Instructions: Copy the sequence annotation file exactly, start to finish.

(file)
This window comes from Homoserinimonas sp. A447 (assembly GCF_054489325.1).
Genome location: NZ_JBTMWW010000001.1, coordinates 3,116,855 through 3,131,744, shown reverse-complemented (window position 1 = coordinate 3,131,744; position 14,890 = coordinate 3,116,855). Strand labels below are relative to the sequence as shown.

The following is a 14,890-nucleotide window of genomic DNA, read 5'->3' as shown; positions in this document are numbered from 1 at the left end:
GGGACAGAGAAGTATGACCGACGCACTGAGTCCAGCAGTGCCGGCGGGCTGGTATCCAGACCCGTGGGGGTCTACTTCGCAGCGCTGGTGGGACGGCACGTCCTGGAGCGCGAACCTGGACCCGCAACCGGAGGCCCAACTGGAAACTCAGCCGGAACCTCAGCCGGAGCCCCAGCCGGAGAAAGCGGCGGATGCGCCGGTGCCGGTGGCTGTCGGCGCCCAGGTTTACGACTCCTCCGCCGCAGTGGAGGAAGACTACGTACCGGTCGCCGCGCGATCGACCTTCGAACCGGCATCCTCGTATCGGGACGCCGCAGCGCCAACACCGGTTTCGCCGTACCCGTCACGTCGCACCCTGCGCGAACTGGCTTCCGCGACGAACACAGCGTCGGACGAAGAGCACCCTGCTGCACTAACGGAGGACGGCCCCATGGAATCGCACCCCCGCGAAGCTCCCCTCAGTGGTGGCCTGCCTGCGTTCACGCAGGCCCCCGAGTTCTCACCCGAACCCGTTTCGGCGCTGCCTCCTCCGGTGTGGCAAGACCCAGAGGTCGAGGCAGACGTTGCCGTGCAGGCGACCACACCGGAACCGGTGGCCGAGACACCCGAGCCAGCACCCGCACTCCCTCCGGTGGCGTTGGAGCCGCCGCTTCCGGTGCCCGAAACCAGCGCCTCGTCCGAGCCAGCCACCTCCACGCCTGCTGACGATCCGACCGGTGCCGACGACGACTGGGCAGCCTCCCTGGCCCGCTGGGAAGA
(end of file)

This window comes from Homoserinimonas sp. A447 (assembly GCF_054489325.1).
Genome location: NZ_JBTMWW010000001.1, coordinates 3,116,855 through 3,131,744, shown reverse-complemented (window position 1 = coordinate 3,131,744; position 14,890 = coordinate 3,116,855). Strand labels below are relative to the sequence as shown.

The following is a 14,890-nucleotide window of genomic DNA, read 5'->3' as shown; positions in this document are numbered from 1 at the left end:
GGGACAGAGAAGTATGACCGACGCACTGAGTCCAGCAGTGCCGGCGGGCTGGTATCCAGACCCGTGGGGGTCTACTTCGCAGCGCTGGTGGGACGGCACGTCCTGGAGCGCGAACCTGGACCCGCAACCGGAGGCCCAACTGGAAACTCAGCCGGAACCTCAGCCGGAGCCCCAGCCGGAGAAAGCGGCGGATGCGCCGGTGCCGGTGGCTGTCGGCGCCCAGGTTTACGACTCCTCCGCCGCAGTGGAGGAAGACTACGTACCGGTCGCCGCGCGATCGACCTTCGAACCGGCATCCTCGTATCGGGACGCCGCAGCGCCAACACCGGTTTCGCCGTACCCGTCACGTCGCACCCTGCGCGAACTGGCTTCCGCGACGAACACAGCGTCGGACGAAGAGCACCCTGCTGCACTAACGGAGGACGGCCCCATGGAATCGCACCCCCGCGAAGCTCCCCTCAGTGGTGGCCTGCCTGCGTTCACGCAGGCCCCCGAGTTCTCACCCGAACCCGTTTCGGCGCTGCCTCCTCCGGTGTGGCAAGACCCAGAGGTCGAGGCAGACGTTGCCGTGCAGGCGACCACACCGGAACCGGTGGCCGAGACACCCGAGCCAGCACCCGCACTCCCTCCGGTGGCGTTGGAGCCGCCGCTTCCGGTGCCCGAAACCAGCGCCTCGTCCGAGCCAGCCACCTCCACGCCTGCTGACGATCCGACCGGTGCCGACGACGACTGGGCAGCCTCCCTGGCCCGCTGGGAAGA